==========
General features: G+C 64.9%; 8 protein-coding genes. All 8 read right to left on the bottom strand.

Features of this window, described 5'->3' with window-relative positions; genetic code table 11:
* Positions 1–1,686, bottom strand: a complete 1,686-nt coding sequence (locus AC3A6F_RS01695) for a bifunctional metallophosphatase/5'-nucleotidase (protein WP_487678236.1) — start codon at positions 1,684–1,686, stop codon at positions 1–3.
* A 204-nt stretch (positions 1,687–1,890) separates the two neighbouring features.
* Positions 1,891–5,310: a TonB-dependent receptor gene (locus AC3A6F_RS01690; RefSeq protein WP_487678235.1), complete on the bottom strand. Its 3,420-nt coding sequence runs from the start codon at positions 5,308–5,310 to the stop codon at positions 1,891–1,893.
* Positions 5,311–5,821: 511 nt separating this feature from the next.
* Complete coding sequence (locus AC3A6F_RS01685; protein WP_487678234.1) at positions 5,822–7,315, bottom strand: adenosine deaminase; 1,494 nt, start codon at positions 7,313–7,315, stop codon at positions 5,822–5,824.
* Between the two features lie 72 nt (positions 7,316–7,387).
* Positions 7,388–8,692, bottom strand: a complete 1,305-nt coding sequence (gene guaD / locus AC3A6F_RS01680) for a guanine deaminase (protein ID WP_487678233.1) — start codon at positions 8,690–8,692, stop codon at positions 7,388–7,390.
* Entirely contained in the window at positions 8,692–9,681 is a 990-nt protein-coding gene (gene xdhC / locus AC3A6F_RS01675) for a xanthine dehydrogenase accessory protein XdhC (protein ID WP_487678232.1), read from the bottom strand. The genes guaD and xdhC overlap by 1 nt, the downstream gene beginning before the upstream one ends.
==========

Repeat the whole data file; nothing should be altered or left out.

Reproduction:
General features: G+C 64.9%; 8 protein-coding genes. All 8 read right to left on the bottom strand.

Features of this window, described 5'->3' with window-relative positions; genetic code table 11:
* Positions 1–1,686, bottom strand: a complete 1,686-nt coding sequence (locus AC3A6F_RS01695) for a bifunctional metallophosphatase/5'-nucleotidase (protein WP_487678236.1) — start codon at positions 1,684–1,686, stop codon at positions 1–3.
* A 204-nt stretch (positions 1,687–1,890) separates the two neighbouring features.
* Positions 1,891–5,310: a TonB-dependent receptor gene (locus AC3A6F_RS01690; RefSeq protein WP_487678235.1), complete on the bottom strand. Its 3,420-nt coding sequence runs from the start codon at positions 5,308–5,310 to the stop codon at positions 1,891–1,893.
* Positions 5,311–5,821: 511 nt separating this feature from the next.
* Complete coding sequence (locus AC3A6F_RS01685; protein WP_487678234.1) at positions 5,822–7,315, bottom strand: adenosine deaminase; 1,494 nt, start codon at positions 7,313–7,315, stop codon at positions 5,822–5,824.
* Between the two features lie 72 nt (positions 7,316–7,387).
* Positions 7,388–8,692, bottom strand: a complete 1,305-nt coding sequence (gene guaD / locus AC3A6F_RS01680) for a guanine deaminase (protein ID WP_487678233.1) — start codon at positions 8,690–8,692, stop codon at positions 7,388–7,390.
* Entirely contained in the window at positions 8,692–9,681 is a 990-nt protein-coding gene (gene xdhC / locus AC3A6F_RS01675) for a xanthine dehydrogenase accessory protein XdhC (protein ID WP_487678232.1), read from the bottom strand. The genes guaD and xdhC overlap by 1 nt, the downstream gene beginning before the upstream one ends.